An “albatross” or “double eagle” in golf is when you’re three strokes under par on a hole! Yeah, I’m not a golf fan, but my boyfriend is so I have come to know some of the lingo. And I did, along with the rest of the world, perk up my ears during Tiger’s marital and now come-back tribulations. But, mostly, it is the fun terms like “double bogey” which is when you go two strokes over par (and conjures up something else in my head) that grab my attention.
Are you wondering what golf terms have to do with Korean food? Hmm, I could make up something that might convince you of a connection, but I’ll just ‘fess up and say I don’t have one, really. Except, maybe for a very indirect one––Koreans love to play golf and they eat Korean food (bit of a stretch?). I do steer clear from making too many statements based on over generalizations, but this one I will put forth with a disclaimer that it is based on watching numerous televised golf tournaments and from hearing about the many Koreans my boyfriend has had a chance to see and meet on the various golf courses he’s played, on both coasts. And not to mention the media attention Korea gives to all the golf players she’s sent off to the U.S. in search of fame and world domination. Case in point, Pak Se Ri was Korea’s most talked about female golfer and darling of the K-Media for a long time before being joined, in recent years, by her equally driven compatriots. The Economist had a little piece online about their theory on why Korean women are so good at golf. In a nutshell, constant hitting of balls at the driving ranges due to a lack of land and therefore courses, constant repetition or “practice makes perfect” strategy, and a penchant for following trends. Especially if it’s a trend that involves winning the US Women’s Open in 1998 and becoming a national icon back in the mother country.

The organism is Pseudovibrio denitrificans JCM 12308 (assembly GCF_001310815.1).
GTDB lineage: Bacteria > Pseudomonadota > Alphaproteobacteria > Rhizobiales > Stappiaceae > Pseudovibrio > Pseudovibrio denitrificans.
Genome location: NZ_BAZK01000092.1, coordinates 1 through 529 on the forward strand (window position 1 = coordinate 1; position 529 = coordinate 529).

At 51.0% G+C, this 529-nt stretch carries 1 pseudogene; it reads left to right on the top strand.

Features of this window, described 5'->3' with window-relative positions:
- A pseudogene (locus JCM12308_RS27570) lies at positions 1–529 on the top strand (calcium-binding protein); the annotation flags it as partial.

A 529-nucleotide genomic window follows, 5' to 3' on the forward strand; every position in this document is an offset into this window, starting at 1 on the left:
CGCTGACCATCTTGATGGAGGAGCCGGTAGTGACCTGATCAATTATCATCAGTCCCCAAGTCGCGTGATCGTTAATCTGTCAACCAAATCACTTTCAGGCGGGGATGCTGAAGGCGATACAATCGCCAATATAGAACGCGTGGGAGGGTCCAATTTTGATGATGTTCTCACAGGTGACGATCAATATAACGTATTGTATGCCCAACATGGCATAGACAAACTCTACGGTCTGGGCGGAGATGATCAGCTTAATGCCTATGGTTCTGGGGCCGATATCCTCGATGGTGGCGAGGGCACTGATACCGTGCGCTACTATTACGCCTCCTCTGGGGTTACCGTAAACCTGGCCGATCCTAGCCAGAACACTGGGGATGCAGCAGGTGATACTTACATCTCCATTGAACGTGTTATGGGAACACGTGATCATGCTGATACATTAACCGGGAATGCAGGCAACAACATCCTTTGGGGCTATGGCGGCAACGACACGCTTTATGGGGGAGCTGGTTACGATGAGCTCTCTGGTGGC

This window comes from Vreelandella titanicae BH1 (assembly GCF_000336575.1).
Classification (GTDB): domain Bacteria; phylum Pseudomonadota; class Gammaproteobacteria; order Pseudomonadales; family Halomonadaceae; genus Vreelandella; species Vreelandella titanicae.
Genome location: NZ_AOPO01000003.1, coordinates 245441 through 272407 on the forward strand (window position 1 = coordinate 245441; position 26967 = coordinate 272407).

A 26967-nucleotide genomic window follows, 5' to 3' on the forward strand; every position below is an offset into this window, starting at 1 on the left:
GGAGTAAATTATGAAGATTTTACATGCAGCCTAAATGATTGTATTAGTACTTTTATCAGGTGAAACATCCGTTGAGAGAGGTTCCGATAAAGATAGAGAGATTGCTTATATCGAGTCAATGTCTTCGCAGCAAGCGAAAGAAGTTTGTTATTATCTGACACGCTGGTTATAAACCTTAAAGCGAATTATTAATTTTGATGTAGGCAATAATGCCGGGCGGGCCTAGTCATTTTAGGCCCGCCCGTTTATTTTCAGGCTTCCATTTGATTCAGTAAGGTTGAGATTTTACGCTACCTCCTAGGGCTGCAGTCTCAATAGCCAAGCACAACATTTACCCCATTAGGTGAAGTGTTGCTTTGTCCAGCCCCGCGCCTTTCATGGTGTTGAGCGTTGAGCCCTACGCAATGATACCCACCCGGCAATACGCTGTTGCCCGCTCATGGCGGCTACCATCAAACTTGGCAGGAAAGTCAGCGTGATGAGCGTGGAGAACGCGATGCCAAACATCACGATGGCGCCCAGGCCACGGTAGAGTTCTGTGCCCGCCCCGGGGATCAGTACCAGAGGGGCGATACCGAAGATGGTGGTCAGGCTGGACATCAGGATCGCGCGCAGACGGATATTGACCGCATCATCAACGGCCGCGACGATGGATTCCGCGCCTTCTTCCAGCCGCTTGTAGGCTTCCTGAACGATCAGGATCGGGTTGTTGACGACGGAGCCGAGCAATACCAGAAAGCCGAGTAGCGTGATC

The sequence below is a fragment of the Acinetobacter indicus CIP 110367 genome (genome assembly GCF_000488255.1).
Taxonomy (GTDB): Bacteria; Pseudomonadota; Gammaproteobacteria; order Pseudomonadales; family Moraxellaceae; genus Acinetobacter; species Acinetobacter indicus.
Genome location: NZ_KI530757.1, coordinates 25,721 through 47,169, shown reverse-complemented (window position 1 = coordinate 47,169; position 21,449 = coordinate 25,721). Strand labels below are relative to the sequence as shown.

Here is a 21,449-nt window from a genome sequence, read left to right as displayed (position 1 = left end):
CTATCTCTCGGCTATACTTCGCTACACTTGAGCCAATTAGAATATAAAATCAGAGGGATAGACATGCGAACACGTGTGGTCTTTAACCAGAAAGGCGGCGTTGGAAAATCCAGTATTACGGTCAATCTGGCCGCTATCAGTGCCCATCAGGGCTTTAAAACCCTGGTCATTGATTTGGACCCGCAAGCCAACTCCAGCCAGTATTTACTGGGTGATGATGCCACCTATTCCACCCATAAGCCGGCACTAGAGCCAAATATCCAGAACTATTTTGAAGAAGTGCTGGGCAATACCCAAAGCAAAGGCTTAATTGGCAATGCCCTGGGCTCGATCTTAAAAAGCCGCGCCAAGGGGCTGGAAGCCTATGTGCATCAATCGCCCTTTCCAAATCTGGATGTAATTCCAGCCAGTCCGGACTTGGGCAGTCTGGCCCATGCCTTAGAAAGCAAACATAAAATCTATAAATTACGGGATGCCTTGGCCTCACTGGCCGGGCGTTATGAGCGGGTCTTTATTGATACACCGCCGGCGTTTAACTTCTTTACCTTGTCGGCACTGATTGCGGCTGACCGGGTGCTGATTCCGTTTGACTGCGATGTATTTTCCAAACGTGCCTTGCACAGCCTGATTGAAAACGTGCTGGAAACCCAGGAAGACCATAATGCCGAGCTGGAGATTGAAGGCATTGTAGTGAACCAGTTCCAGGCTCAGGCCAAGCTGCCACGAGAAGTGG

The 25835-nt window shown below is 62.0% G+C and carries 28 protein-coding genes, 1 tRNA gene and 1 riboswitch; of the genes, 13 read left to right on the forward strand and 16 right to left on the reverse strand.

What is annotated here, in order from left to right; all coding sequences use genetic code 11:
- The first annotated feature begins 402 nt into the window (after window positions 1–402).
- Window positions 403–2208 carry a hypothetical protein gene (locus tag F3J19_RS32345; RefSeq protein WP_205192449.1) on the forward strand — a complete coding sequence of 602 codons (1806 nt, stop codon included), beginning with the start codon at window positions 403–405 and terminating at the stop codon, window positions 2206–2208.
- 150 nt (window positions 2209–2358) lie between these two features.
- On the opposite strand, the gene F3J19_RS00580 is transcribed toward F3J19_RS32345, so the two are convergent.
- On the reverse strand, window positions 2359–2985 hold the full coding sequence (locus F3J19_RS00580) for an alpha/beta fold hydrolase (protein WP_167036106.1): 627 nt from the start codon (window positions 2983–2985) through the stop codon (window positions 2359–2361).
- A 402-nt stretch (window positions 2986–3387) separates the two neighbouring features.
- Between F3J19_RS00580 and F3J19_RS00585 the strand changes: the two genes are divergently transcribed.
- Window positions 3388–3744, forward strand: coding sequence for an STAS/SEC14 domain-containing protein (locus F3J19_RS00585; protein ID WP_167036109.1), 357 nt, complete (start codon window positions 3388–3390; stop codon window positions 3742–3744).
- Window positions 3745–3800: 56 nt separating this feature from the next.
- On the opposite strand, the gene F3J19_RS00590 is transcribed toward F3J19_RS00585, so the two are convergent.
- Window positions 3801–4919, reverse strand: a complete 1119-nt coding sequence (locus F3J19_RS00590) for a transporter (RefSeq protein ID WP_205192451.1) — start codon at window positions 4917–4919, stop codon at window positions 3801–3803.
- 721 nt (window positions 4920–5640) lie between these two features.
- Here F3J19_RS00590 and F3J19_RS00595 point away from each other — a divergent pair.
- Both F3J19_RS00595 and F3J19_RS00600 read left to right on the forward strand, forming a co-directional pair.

But let’s get on to the real important topic here––food! What is good for golfers to eat prior or during their 18 holes? My boyfriend gets a hotdog to tie him over, but what about something more nutritious?
Oh, yeah, like nice homemade granola bars made with good things like almonds and almond butter to take with you out on the green! I made Mark Bittman’s version (with some changes) and had “much success”:
1/2 cup almond butter (or your nut butter of choice)
1/2 cup honey
1 cup puffed rice
1 cup granola
1/2 cup dried plums or peaches, chopped (or your dried fruit of choice)
1/4 tsp salt
1. Melt honey and almond butter over medium heat in a sauce pan, about 2-3 minutes.
2. Combine puffed rice, granola, almonds, dried fruit and salt in a bowl. Add honey and almond butter mixture and stir well.
3. LIne 7 or 8 inch baking dish with plastic wrap. Spread mixture evenly into the dish, pressing down. Cover with more wrap and refrigerate for at least 1 hour. When set, cut into bar size of choice.
Of course, these handy, delicious granola bars need not be reserved for your next golf outing. Make them and enjoy whenever, wherever!